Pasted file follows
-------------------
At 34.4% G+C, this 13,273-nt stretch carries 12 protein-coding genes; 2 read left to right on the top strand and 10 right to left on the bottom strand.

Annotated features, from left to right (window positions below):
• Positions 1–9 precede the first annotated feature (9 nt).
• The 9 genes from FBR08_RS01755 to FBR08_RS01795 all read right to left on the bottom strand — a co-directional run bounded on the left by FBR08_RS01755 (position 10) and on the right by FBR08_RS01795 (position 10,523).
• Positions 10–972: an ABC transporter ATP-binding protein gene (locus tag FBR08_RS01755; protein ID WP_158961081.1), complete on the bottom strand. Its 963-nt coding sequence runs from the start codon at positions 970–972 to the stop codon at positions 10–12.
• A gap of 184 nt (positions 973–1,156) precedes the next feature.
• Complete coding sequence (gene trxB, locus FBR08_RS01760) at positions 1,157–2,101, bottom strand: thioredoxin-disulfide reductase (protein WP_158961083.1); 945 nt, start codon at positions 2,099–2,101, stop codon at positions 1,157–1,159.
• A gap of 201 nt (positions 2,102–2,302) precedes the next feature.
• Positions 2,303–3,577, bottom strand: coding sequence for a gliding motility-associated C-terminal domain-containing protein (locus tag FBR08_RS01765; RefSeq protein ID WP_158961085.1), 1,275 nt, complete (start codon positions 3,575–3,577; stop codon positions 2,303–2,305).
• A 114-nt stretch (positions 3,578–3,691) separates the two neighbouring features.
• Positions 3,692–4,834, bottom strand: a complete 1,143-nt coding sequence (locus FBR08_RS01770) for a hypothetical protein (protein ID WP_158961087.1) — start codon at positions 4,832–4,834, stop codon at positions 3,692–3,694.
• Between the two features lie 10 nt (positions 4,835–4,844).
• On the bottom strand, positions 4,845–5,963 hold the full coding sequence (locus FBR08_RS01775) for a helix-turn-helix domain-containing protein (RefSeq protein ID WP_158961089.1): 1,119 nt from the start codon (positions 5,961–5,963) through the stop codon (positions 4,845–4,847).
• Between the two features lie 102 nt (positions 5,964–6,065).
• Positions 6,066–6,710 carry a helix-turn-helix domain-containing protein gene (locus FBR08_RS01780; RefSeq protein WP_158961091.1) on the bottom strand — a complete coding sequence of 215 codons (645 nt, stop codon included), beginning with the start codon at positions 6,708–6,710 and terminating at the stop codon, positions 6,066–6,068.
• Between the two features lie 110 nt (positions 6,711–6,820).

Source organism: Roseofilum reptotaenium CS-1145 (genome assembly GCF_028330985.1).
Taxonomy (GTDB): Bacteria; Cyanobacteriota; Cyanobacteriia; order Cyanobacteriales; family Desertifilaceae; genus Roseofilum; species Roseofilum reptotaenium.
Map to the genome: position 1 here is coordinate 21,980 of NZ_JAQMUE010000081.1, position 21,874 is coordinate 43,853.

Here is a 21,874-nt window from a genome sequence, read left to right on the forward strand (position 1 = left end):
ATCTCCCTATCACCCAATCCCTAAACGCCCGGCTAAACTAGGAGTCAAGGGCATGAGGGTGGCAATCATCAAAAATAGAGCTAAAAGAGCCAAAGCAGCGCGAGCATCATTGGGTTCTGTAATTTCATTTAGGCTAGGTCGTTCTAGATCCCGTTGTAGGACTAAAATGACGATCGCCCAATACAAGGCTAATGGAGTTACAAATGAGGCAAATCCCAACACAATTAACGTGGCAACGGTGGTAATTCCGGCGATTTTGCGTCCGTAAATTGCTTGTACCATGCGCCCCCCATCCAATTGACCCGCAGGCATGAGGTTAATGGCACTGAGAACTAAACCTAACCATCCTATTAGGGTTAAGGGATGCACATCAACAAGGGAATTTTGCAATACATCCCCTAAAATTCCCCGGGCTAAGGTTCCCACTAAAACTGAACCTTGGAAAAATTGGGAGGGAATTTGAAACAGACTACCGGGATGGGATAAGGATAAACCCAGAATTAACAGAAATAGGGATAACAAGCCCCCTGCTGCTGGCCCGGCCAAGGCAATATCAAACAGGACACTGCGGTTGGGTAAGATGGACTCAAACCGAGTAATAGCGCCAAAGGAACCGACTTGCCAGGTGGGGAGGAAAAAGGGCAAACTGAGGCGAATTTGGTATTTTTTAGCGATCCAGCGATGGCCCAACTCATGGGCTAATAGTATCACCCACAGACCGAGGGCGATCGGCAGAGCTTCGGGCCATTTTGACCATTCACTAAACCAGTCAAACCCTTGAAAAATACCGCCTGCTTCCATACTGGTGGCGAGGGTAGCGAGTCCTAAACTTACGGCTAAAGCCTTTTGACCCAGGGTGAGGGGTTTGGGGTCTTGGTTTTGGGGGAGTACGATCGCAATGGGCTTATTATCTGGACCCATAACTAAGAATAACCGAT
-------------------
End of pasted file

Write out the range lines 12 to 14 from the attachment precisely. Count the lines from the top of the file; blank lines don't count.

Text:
• Between the two features lie 10 nt (positions 4,835–4,844).
• On the bottom strand, positions 4,845–5,963 hold the full coding sequence (locus FBR08_RS01775) for a helix-turn-helix domain-containing protein (RefSeq protein ID WP_158961089.1): 1,119 nt from the start codon (positions 5,961–5,963) through the stop codon (positions 4,845–4,847).
• Between the two features lie 102 nt (positions 5,964–6,065).